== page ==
This was a repeated breach.  In 2018, the company had been warned by HKEX after a similar incident.

What you should know:

Internal controls deficiencies + failure in directors’ duties include

  • “Fund manager” subsidiary authorised to make disposals for the company; but NOT required to inform it of potential notifiable transactions before any disposal
  • Delegation?
    NOT absolve directors from their duty to supervise discharge of delegated functions
    — Directors collectively and individually retain ultimate responsibility
    — No effective system for directors to monitor the subsidiary’s activities to ensure Rule compliance
    — Insufficient training to directors, staff, and the subsidiary 

What you should do/watch out for:

  • Must ensure that subsidiaries comply with Listing Rules

HKEX’s announcement specifically states that

  • Directors must respond appropriately and promptly when breaches or deficiencies have been discovered
  • Failure will constitute a breach of directors’ duties; “can call into question” the issuer’s culture and attitude towards Listing Rule compliance
  • Repeated breach after HKEX warning/guidance is “far more likely” to result in disciplinary action and a public sanction


(C) (Repeated breaches) Listing Committee criticises Samson Holdings Ltd. and named executive director (deputy chairman), and directs the company to conduct an internal control review. (Announcement; Statement of Disciplinary Action)

In July 2018, the company entered into an investment (US$150m), which constituted a “major transaction”(a type of “notifiable transactions” under Listing Rules).  It failed to comply with the announcement/shareholders’ approval requirements.  Subsequently, it received a guidance letter from HKEX emphasising the importance of Rule compliance.

It made a partial disposal of the investment in Dec 2019 (also a “major transaction”), but again failed to comply with the same Rule requirements.

The named executive director was responsible for both the investment and the disposal.

What you should know:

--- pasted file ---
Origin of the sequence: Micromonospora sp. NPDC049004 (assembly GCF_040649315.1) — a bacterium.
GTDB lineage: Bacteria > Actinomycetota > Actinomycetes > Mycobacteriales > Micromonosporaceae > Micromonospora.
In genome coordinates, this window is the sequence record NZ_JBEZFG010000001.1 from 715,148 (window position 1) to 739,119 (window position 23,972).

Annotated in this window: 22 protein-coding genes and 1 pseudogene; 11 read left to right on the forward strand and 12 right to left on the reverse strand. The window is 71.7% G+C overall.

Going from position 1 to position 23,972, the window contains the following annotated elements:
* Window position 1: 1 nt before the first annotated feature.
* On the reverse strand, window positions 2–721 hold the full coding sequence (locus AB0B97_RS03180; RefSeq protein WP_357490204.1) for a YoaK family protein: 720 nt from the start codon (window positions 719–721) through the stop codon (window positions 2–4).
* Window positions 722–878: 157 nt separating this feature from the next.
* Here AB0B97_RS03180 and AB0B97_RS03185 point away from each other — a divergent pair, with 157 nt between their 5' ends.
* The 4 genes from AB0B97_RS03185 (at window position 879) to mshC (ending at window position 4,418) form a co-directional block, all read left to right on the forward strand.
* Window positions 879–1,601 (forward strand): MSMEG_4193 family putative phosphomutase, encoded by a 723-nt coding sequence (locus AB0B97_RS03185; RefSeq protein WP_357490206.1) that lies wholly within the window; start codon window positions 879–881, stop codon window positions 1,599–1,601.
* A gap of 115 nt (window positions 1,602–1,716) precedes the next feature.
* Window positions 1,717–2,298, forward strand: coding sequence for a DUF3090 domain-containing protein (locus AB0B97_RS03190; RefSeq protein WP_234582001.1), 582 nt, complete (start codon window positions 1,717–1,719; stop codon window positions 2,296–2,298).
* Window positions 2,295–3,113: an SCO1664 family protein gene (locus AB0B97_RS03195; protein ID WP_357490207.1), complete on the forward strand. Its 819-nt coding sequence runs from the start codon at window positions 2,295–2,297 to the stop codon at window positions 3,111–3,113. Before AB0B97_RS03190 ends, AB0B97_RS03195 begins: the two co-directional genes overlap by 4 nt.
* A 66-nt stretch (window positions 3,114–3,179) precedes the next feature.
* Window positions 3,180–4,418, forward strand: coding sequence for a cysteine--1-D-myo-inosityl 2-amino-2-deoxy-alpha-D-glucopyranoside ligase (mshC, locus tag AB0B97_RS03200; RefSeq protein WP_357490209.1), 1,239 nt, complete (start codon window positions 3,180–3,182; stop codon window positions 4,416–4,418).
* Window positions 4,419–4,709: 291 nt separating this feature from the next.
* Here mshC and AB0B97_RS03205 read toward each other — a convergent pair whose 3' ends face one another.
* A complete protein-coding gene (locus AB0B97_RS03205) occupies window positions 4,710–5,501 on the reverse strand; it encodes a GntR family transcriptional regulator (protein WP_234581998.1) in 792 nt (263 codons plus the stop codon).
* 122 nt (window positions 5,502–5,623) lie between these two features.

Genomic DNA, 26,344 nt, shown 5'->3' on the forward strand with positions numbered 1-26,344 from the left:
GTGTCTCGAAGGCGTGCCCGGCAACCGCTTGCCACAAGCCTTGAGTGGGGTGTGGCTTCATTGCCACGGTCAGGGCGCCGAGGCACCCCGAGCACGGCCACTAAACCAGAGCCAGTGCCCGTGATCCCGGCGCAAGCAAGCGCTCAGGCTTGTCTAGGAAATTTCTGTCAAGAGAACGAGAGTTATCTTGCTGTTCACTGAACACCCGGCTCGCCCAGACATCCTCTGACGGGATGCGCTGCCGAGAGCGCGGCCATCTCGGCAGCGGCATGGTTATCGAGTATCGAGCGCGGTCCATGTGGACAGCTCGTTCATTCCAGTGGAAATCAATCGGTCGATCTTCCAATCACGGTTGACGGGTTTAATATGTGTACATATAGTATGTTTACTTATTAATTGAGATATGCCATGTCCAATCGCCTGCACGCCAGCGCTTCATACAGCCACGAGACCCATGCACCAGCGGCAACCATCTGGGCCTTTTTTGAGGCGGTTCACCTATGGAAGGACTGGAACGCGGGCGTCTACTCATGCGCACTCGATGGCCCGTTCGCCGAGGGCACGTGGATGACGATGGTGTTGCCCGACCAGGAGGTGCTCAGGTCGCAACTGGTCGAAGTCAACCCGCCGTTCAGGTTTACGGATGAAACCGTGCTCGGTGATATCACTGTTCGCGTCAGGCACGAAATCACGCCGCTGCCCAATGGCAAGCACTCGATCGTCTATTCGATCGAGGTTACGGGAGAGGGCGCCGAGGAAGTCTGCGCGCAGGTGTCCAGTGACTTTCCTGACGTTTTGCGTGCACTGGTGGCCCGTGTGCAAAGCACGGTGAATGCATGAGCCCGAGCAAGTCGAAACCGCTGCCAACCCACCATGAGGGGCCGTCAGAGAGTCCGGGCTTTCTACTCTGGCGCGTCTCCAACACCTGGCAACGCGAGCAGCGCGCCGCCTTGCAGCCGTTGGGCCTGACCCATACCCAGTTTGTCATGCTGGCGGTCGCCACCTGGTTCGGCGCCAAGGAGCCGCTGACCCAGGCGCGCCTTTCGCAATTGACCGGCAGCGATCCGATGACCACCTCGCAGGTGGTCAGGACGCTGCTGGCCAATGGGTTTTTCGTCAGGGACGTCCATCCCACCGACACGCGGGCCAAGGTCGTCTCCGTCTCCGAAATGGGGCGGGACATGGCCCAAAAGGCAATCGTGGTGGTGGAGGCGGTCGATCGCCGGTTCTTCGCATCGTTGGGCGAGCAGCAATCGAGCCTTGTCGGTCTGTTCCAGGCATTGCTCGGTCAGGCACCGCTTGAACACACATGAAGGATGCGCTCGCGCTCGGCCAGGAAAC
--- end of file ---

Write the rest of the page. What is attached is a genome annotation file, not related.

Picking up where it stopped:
Internal controls deficiencies + failure in directors’ duties include

  • The term “notifiable transactions” (Listing Rules) not defined in the internal control policy
  • No procedures requiring correspondence from HKEX on material matters be reported to the board
  • No control mechanisms on the powers of the chairman and the deputy chairman to enter into transactions

What you should do/watch out for:

HKEX’s announcement specifically states that

  • Repeated breaches of the Listing Rules are “a hallmark of a poor compliance environment
  • Brings an “increased likelihood” of disciplinary action and public sanction
  • Receipt of a HKEX regulatory letter should result in a “proactive and meaningful responseby the board, including any necessary remedial action


The Competition Commission commenced proceedings in the Competition Tribunal against 4 undertakings and 2 individuals for “price fixing” in travel services. (Press release)

In May 2016 – May 2017, 2 competing travel services providers agreed to fix the prices at which tourist attractions and transportation tickets were sold at hotels belonging to 9 hotel groups in Hong Kong. The hotel groups and a tour counter operator in one of the hotels acted as facilitators, by passing on pricing information between the competitors hence actively contributed to the implementation of the price-fixing agreement (“First Conduct Rule” of the Competition Ordinance).

The Commission took different actions against the parties, reflecting their degree of co-operation.

Firstly, instead of bringing proceedings in the Tribunal, it issued to some hotel operators and the tour counter operator (and all of them accepting) “Infringement Notices” for acting as facilitators.  These parties had cooperated from an early stage of the investigation and made commitments to comply with the requirements of the notices.

During the investigation onward, additional parties agreed to cooperate with the Commission under its “Cooperation and Settlement Policy for Undertakings Engaged in Cartel Conduct” (“Cooperation Policy”).  The Commission agreed to enter into cooperation agreements with them.  These will result in the parties jointly seeking orders in the Tribunal to allow the proceedings to be disposed of by way of consent.

What you should watch out for/do:

  • “First Conduct Rule” means — parties acting together with an agreement, and/or engaged in a concerted practice, whose object or effect is “to prevent, restrict or distort” competition in HK
  • Not only cartelists, but third parties who facilitate anti-competitive conduct between competing businesses are liable
  • This case illustrates the significance of co-operation.  The Commission urges parties already engaged in cartel conduct to seize opportunities to cooperate so as to secure lenient treatment

This Update in PDF